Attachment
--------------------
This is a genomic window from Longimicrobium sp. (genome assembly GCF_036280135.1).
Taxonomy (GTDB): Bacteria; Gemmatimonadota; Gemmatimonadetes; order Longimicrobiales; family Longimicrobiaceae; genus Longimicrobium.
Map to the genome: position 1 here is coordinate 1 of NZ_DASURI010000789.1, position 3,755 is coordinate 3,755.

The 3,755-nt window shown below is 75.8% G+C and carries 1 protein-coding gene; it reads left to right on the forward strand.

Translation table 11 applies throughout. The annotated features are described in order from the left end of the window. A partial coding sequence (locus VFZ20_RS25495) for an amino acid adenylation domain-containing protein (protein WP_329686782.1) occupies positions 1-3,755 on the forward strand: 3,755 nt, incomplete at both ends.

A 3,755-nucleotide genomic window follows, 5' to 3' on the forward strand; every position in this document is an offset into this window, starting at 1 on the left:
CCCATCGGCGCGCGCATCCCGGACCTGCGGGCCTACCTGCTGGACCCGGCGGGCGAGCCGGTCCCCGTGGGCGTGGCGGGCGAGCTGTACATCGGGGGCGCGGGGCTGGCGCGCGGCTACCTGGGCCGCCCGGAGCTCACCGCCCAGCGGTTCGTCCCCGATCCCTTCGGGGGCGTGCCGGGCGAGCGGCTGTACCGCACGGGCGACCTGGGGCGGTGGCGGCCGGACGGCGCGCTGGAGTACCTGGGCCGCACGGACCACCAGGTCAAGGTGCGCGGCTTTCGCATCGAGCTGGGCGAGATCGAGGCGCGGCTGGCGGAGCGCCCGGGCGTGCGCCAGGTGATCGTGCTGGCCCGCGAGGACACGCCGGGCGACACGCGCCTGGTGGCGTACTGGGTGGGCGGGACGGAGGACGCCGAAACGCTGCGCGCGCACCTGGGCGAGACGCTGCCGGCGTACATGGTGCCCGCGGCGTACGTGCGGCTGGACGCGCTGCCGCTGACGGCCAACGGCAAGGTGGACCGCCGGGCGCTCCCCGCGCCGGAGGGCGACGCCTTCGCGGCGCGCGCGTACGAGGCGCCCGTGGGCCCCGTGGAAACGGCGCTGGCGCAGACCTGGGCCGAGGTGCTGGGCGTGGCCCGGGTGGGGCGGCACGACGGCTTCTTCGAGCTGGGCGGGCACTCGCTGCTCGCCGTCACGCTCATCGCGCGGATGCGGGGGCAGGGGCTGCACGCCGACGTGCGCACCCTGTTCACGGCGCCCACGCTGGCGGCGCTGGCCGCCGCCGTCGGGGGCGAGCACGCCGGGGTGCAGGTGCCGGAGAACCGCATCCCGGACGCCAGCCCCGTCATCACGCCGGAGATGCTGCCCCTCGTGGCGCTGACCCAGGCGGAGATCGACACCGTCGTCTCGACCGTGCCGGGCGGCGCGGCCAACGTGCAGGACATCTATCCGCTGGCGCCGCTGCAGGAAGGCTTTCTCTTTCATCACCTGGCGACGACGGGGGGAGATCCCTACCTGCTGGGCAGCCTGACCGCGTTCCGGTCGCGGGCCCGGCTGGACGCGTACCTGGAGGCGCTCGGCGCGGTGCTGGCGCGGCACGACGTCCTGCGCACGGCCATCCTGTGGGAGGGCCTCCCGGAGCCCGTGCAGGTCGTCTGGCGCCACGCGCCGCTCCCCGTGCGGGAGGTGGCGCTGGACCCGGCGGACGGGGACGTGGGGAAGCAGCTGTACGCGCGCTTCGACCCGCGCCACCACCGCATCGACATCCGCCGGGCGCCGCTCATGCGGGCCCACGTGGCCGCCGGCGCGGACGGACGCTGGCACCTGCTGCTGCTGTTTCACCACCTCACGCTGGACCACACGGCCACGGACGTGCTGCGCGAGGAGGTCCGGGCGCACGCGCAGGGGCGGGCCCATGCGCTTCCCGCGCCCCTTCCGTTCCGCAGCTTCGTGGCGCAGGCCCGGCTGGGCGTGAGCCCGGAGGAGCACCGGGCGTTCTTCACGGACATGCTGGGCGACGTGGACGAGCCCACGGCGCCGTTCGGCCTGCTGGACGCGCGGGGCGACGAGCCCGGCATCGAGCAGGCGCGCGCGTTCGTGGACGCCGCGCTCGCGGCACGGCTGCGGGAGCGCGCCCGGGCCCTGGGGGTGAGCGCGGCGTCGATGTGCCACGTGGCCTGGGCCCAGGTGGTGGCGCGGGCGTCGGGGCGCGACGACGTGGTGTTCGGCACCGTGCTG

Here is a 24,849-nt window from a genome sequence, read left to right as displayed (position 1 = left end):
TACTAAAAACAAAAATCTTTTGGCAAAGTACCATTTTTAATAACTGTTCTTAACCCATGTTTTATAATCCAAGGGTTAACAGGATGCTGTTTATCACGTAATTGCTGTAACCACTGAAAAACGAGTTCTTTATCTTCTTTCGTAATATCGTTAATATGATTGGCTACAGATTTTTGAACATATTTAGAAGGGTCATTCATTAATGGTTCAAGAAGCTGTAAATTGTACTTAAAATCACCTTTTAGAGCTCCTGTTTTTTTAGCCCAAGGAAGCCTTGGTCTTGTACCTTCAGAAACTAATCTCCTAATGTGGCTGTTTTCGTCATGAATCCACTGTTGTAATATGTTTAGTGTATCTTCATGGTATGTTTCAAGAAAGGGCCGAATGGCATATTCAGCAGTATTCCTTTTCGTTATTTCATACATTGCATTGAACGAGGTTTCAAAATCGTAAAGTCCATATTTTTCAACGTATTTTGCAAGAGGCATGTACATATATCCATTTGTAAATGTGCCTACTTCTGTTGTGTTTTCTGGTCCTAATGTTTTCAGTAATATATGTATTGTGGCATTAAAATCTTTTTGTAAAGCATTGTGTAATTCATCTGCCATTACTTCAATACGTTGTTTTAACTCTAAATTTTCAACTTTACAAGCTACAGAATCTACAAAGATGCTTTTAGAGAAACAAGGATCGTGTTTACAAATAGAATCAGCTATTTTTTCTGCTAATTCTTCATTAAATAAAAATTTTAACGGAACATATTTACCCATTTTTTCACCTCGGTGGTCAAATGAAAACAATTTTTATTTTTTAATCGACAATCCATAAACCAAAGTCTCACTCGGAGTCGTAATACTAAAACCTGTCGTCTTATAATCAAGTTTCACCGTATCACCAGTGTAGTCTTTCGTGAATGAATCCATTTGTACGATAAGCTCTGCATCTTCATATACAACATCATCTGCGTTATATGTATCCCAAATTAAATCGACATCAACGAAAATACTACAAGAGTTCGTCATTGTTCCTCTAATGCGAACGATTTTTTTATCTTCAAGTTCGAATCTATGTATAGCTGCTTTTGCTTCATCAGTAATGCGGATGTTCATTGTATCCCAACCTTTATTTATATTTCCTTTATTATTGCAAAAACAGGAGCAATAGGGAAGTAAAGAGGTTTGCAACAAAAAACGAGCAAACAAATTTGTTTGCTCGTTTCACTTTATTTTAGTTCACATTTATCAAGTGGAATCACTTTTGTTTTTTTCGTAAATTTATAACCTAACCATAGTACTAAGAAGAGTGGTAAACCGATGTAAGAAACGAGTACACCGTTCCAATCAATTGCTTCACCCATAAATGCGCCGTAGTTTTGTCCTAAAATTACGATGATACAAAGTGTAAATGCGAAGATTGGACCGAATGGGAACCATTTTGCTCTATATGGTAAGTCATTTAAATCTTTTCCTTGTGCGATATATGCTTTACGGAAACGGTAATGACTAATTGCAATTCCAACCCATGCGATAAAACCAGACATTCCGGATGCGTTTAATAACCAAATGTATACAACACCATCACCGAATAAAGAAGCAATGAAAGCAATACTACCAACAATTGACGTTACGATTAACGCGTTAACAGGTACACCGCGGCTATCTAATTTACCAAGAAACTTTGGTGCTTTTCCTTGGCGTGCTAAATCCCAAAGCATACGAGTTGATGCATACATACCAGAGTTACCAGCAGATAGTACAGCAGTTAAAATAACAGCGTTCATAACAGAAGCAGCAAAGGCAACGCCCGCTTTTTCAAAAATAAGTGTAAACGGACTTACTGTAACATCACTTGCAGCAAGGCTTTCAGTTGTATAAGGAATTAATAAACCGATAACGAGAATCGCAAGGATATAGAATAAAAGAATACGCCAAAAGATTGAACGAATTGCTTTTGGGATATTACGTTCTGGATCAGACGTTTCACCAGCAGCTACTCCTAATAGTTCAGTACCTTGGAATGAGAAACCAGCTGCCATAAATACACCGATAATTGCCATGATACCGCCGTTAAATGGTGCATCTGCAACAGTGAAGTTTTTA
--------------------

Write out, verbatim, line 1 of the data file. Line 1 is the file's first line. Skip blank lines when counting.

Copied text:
This is a genomic window from Longimicrobium sp. (genome assembly GCF_036280135.1).